A novelty in our study was that the combination of intramuscular vitamin D and oral calcium showed more deteriorating effect on insulin resistance and insulin sensitivity indexes than intramuscular vitamin D alone. It should be studied more in future with a bigger sample size, to make sure if this finding is a persistent result. At this moment, we do not have any explanation for this finding.

In the first degree relatives of T2DM, with pre-diabetes and vitamin D insufficiency and or deficiency, after two months of vitamin D injection alone or its combination with oral calcium, insulin resistance and sensitivity indexes did not change, significantly in comparison with placebo. However, in people who received vitamin D and calcium, insulin resistance and β cell function indexes increased and insulin sensitivity index decreased.

Statistical analysis of the data was performed using SPSS version 15 for windows. Data were expressed as mean and standard deviation (SD), if the data were normally distributed, and as median if the distribution was not normal.

Student t test was used for the comparison of quantitative variables. Chi square test was used for comparison of qualitative variable between two groups.

Comparison of data before and after of intervention in each group was done with paired t-test in normally distributed data and with Wilcoxon t-test, if the data distribution was not normal.

P < 0.05 was considered significant.


  Acknowledgment Top


Authors would like to thank Mr. Majid Abyar and Ms. Zahra Khani for their computer technical help and people who accepted our invitation and participated in this study.


  Authors' Contribution Top


All authors had active contributions in all stages of this study including data gathering, data analysis and manuscript preparation.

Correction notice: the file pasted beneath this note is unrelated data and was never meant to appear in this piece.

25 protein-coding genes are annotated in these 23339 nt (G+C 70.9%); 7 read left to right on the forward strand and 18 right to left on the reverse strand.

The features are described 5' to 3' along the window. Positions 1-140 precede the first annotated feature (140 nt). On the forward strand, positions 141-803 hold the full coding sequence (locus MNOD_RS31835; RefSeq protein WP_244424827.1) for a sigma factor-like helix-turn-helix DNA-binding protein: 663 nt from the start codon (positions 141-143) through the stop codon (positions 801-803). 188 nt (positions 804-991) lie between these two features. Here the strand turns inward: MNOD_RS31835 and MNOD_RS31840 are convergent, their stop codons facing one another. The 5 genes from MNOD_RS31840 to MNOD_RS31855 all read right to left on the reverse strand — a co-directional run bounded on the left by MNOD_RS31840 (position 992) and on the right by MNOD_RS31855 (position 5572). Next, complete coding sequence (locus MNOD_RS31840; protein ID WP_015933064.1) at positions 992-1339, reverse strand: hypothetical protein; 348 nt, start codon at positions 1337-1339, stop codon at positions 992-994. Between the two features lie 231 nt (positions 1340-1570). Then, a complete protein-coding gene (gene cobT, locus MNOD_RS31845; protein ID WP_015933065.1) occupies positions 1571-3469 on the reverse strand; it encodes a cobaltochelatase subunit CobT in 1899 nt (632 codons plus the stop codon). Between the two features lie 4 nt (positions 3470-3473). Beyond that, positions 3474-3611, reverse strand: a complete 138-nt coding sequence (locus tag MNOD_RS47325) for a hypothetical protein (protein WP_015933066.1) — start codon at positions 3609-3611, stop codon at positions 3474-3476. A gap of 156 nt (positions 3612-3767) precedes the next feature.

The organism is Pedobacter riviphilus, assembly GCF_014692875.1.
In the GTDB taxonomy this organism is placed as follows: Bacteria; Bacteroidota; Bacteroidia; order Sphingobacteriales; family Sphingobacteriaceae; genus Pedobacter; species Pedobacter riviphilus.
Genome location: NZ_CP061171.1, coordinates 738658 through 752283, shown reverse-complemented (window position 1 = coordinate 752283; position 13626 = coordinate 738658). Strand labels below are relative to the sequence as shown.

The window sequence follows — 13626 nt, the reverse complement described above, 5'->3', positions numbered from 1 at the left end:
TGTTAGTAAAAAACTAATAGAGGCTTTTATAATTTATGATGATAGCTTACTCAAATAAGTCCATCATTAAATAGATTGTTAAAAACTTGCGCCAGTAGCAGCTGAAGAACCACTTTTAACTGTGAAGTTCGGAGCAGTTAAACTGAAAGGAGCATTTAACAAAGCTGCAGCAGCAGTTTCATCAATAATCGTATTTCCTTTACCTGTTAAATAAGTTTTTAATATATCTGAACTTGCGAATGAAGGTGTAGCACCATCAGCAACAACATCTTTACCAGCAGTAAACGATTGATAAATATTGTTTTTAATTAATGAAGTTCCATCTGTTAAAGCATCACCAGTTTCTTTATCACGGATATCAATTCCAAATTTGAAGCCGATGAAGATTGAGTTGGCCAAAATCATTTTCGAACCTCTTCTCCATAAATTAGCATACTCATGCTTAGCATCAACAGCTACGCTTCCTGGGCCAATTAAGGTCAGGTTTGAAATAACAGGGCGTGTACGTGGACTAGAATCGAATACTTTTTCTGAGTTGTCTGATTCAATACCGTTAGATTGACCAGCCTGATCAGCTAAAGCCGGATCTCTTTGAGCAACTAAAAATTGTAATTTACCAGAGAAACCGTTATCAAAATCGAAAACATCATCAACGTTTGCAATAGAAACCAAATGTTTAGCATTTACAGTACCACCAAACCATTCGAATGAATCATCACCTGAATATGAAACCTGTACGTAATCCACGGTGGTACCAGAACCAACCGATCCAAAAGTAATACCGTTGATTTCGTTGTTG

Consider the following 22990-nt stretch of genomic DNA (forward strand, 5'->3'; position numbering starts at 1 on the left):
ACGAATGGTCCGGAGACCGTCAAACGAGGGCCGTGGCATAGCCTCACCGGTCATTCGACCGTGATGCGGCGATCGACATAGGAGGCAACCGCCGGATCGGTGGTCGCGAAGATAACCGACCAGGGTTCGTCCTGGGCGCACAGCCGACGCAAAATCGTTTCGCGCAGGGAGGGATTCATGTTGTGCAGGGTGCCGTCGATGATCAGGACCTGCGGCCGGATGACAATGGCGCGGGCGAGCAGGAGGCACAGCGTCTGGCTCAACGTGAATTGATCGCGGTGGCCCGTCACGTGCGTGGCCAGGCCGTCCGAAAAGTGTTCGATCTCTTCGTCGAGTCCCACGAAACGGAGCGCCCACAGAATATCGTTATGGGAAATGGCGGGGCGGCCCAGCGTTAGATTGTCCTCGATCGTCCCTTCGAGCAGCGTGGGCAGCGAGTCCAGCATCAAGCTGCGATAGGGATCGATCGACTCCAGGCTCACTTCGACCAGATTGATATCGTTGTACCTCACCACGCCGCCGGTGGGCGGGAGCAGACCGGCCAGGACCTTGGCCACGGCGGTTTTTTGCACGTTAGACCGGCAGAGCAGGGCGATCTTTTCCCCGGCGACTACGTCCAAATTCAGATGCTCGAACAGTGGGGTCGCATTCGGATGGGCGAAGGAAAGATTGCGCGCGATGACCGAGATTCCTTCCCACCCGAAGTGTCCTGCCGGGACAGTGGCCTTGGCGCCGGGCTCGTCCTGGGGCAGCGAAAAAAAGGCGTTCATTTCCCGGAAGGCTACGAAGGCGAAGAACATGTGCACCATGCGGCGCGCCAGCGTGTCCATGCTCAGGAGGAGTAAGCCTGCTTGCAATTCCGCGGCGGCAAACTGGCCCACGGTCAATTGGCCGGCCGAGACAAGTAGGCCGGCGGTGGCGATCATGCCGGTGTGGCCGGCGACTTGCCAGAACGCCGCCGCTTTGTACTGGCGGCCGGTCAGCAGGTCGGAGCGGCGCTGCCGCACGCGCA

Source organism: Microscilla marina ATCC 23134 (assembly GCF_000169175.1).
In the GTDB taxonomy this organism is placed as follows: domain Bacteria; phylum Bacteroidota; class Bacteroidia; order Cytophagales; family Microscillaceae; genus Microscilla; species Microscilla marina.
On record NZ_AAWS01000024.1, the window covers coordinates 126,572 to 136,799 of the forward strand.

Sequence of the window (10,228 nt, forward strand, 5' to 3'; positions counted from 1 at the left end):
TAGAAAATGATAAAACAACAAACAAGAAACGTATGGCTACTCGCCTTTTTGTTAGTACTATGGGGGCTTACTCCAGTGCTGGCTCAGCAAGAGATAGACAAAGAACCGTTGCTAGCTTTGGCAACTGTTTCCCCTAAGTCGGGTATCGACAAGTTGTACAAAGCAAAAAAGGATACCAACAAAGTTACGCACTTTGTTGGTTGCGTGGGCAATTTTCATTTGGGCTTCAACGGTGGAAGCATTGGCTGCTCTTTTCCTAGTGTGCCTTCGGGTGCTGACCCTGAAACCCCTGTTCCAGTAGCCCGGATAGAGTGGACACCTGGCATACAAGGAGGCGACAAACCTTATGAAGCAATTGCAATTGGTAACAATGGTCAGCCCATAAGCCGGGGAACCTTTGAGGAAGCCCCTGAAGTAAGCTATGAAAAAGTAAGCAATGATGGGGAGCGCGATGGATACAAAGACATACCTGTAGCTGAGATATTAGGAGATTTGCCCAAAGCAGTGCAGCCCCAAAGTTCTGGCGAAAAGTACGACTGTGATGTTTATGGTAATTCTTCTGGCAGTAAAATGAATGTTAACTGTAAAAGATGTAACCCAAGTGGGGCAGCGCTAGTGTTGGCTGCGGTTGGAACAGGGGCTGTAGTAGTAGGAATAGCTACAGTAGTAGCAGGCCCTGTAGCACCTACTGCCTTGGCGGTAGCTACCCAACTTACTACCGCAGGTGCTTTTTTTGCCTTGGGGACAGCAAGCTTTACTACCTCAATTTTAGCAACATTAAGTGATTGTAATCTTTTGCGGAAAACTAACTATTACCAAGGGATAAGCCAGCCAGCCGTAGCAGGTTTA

References Top

1.Pittas AG, Lau j, Hu FB, Dawson-Huges B. The role of vitamin D and calcium in type 2 diabetes. A systematic review and meta-analysis. J Clin Endocrinol Metab 2007;92:2017-29.  Back to cited text no. 1
    
2.Kumar S, Davies M, Zakaria Y, Mawer EB, Gordon C, Olukoga AO, et al. Improvement in glucose tolerance and beta-cell function in a patient with vitamin D deficiency during treatment with vitamin D. Postgrad Med J 1994;70:440-3.  Back to cited text no. 2
[PUBMED]    
3.Chiu KC, Chu A, Go VL, Saad MF. Hypovitaminosis D is associated with insulin resistance and B cell dysfunction. Am J Clin Nutr 2004;79:820-5.  Back to cited text no. 3
[PUBMED]    
4.Schwolfenberg G. Vitamin D and diabetes: improvement of glycemic control with vitamin D3 repletion. Can Fam Physician 2008;54:864-6.  Back to cited text no. 4
    
5.Chertow BS, Sivitz WI, Baranetsky NG, Clark SA, Waite A, Deluca HF. Cellular mechanisms of insulin release: the effects of vitamin D deficiency and repletion on rat insulin secretion. Endocrinology 1983;113:1511-8.  Back to cited text no. 5
[PUBMED]    
6.Code C, Norman AW. Vitamin D3 improves impaired glucose tolerance and insulin secretion in the vitamin D-deficient rat in vivo. Endocrinology 1986;119:84-90.  Back to cited text no. 6
    
7.Gillies CL, Abrams KR, Lambert PC, Cooper NJ, Sutton AJ, Hsu RT, et al. Pharmacological and lifestyle intervention to prevent or delay type 2 diabetes in people with impaired glucose tolerance: Systematic review and meta-analysis. BMJ 2007;334:299.  Back to cited text no. 7
[PUBMED]    
8.Vaccaro O, Riccardi G. Changing the definition of impaired fasting glucose: Impact on the classification of individuals and risk definition. Diabetes Care 2005;28:1786-8.  Back to cited text no. 8
[PUBMED]    
9.Abdelmannan D, Tahboub R, Genuth S, Ismail-Beigi F. Effect of dexamethasone on oral glucose tolerance in healthy adults. Endocr Pract 2010;16:770-7.  Back to cited text no. 9
[PUBMED]    
10.Holick MF. Vitamin D deficiency. N Engl J Med 2007;357:266-81.  Back to cited text no. 10
[PUBMED]    
11.Adams JS, Hewison M. Update in vitamin D. J Clin Endocrinol Metab 2010;95:471-8.  Back to cited text no. 11
[PUBMED]    
12.Ozfirat Z, Choudhury TA. Vitamin D deficiency and type 2 diabetes. Postgrad Med J 2010;86:18-25.  Back to cited text no. 12
    
13.Mattila C, Knekt P, Männistö S, Rissanen H, Laaksonen MA, Montonen J, et al. Serum 25-hydroxy vitamin D concentration and subsequent risk of type 2 diabetes. Diabetes Care 2007;30:2569-70.  Back to cited text no. 13